3 stalks lemon grass, bruised
6 tbsp oil
1250ml water


Seasoning


2 tsp salt
4 tsp sugar
1 tbsp soy sauce

Method


1.  Heat wok until hot. Add in oil. Saute minced garlic and shallots for 1 minute over medium flame. Keep stirring to prevent burning. Add in the bruised lemon grass and curry leaves. Continue to fry until fragrant. 
2.  Add in minced chilli paste and stir to mix well. Add in half a cup of coconut milk and stir-fry until oil oozes out. 
3.  Add in radish and snake beans and fry for 2 minutes. Add in water and the remaining coconut milk.
4.  Bring to a boil. Then add in tofu puff and cabbage. Let it boil for 15 minutes or until the radish is tender.
5.  Add in seasoning ingredients.
6.  Switch off flame and dish up.







Hosted by Miss B of Everybody Eats Well In Flanders and 
co-hosted by Charmaine of Mimi Bakery House


Thursday, 16 October 2014

Sweet Jelly Delight

Sweet Jelly Delight


Recipe source :  Doris Choo @ Sumptuous Flavours

Sweet memories from my childhood - cool and refreshing jellies. These are among the few simple treats that I learnt to make as a youngster. Unlike now, back in the old days there aren't desserts to be bought in small towns. Whatever you crave to eat, you've got to do-it-yourself. D-I-Y's the word!

I love to eat them as a child, and even now, the child in me continues relishing these wonderfully cool and refreshing jellies!

It is great to have these sweet jellies on hot sunny days or as desserts after a sumptuous meal. 



Ingredients for the red layer

10g agar-agar strips
60g sugar
700ml water
1 pandan (screw-pine) leaf, knotted
 A few drops of red food colouring


Ingredients for the white layer

10g agar-agar strips
60g sugar
1/2 tsp salt
1/2 coconut, grated
1 pandan (screw-pine) leaf, knotted
700ml water


Method

1.  Place water, pandan leaf and agar-agar strips into a small pot and boil until the agar-agar has dissolved.
2.  Add in sugar and red food colouring. Keep warm.
3.  Add water to the grated coconut and squeeze out the santan or coconut milk. Add in 1/2 tsp salt.
4.  Place santan, pandan leaf and agar-agar strips to boil until the agar-agar is dissolved. Add in sugar. keep warm.
5.  Spoon 1 ladle of red jelly into cups or moulds of your choice. Wait for it to be almost set. Then add in the white layer. Top up with another red layer.
6.  Repeat the process until the red and white jellies are used up. 
7.  Chill in refrigerator until cold. 
8.  Serve chilled.






Tuesday, 14 October 2014

Braised Pumpkin With Black Fungus 黑木耳焖南瓜

Braised Pumpkin With Black Fungus 黑木耳焖南瓜


Recipe source :  Y3K Magazine, Issue 59, 3/4-2011 

There is a lovely hue to pumpkin, bright and vibrant. The colour is so cheerful, I tend to think that it makes a dish look great. 

This is a simple stir-fry yet the taste was greatly enhanced with the addition of Chinese coriander and butter towards the end of cooking.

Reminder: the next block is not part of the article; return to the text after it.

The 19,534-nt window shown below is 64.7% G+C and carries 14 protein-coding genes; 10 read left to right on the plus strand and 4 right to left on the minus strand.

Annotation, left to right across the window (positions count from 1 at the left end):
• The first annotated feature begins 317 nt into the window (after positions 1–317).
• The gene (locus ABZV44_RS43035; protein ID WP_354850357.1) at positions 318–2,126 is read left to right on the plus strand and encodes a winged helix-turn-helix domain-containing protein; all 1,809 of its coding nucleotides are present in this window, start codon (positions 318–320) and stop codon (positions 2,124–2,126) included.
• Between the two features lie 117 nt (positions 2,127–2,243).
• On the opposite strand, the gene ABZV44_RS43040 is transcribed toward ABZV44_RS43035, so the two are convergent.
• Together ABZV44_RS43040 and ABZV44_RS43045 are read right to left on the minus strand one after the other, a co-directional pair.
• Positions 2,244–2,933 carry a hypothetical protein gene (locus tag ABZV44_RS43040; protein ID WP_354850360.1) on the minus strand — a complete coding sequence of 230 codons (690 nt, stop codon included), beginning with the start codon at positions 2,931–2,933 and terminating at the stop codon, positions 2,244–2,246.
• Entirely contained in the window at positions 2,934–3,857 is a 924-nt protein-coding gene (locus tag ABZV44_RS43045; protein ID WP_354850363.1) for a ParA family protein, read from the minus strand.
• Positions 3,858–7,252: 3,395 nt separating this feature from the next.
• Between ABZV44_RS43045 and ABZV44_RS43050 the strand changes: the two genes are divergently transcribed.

Great dish!

Ingredients A


10g dried scallops, soaked and shredded       ( Original recipe used dried shrimps )
1 cup water ( water from soaking the dried scallops )
20g black fungus, soaked and cut into pieces
1 tbsp butter

Ingredients B


300g pumpkin, peeled and cut into chunks
2 pips garlic, chopped
1 shallot, chopped
2 stalks Chinese coriander, cut into sections of 3cm
1/2 tsp salt
1 tsp sugar
2 tbsp cooking oil
  

Black fungus, pumpkin and dried and scallops

Method


1.  Heat 2 tbsp oil in wok. Stir-fry chopped garlic and shallots until slightly browned.
2.  Add in pumpkin and fry until the pumpkin has caramelised around the edges.
3.  Add in black fungus and fry for another minute.
4.  Add in the shredded dried scallops and water. Add more water if it is too dry.
5.  Cover with lid and let it simmer until liquid is absorbed.
6.  Uncover and add in butter, salt and sugar. Add coriander. Mix well.
7.  Dish up and serve.




I am linking this post to Little Thumbs Up

Photobucket

The theme for October 2014 is Pumpkin

Hosted by Eileen's Diary


I am also linking this post to Cook-Your-Book #17
Hosted by Joyce of Kitchen Flavours

Cook-Your-Books

Hosted by Miss B of Everybody Eats Well In Flanders and 
co-hosted by Charmaine of Mimi Bakery House


Saturday, 11 October 2014

Nam Yue Bao ( Bacon Rolls ) 南乳包

Nam Yue Bao ( Bacon Rolls ) 南乳包


Recipe source for the Nam Yue rolls :  Adapted from The Hong Kong Cookbook
Recipe source for Bao skin :  Blue key Pau flour

These nam yue bao can be easily bought from the shops around the place I stay, but it is so satisfying to my sense of achievement to make them at home. It is even more satisfying when the bao turned out excellently. It is little wonder that we have such a large community of like-minded food bloggers who all love to cook and share!

Ingredients


350g pork belly, cut into 8 pieces about 1 cm thick
4 eggs, hard-boiled and with shells removed
30g shallots, sliced
2 tbsp cooking oil


Seasoning


1 1/2 cubes of nam yue
1/2 tbsp shao hsing wine
500ml water
2 tsp sugar
1 tsp black soya sauce
1 tsp oyster sauce
1/4 tsp five-spice powder


To cook the nam yue rolls


1.  Heat 2 tbsp oil in a wok and saute the sliced shallots until fragrant.
2.  Add in the pork slices and fry until colour changes. Add in seasoning and hard-boiled eggs and bring to a boil. Once it boils, reduce to small flame and allow to simmer for 30 minutes or until the pork slices are tender.
3.  Dish up and set aside to cool.
4.  Cut the eggs into halves. 


 The pork belly and eggs ready for assembling

Ingredients for bao skin


330g bao flour
1 tsp yeast
180ml water
50g sugar
1 tsp double-action baking powder
25g shortening


To make the bao skin

1. Combine the bao flour, sugar, double-action baking powder and shortening in a mixing bowl. Mix in the yeast and water. Whisk until the the ingredients form into a smooth dough.
2.  Place into a big bowl and cover the bowl with cling film. Allow it to proof for about 30 minutes or until double in size.


To assemble the bao

1.  Punch down the bao dough and divide the dough into 8 equal portions.
2.. Roll out one portion into an oval shape. Place one piece of pork belly in the middle of the rolled-out dough. Add half an egg on top of the pork belly.
3.  Fold in the two sides of the dough and place the bao on a piece of baking paper. 
4.  Repeat the process with the rest of the ingredients.
5.  Place the bao onto a steaming tray and allow to further proof for about 20 minutes.
4.  Steam the conventional way over boiling water for 10 minutes or in a steam oven.


 The wrapped-up nam yue bao set aside to proof




Fresh from the oven!


Closed-up view of the nam yue bao

Ready to be washed down with Chinese tea


I am linking this post to Best recipes for everyone #3 Oct 14 ~ Bun In My Hot Steamer
Hosted by Fion of XuanHom's Mom Kitchen Diary
 



I am also linking this post to Cook-Your-Book #17
Hosted by Joyce of Kitchen Flavours
Cook-Your-Books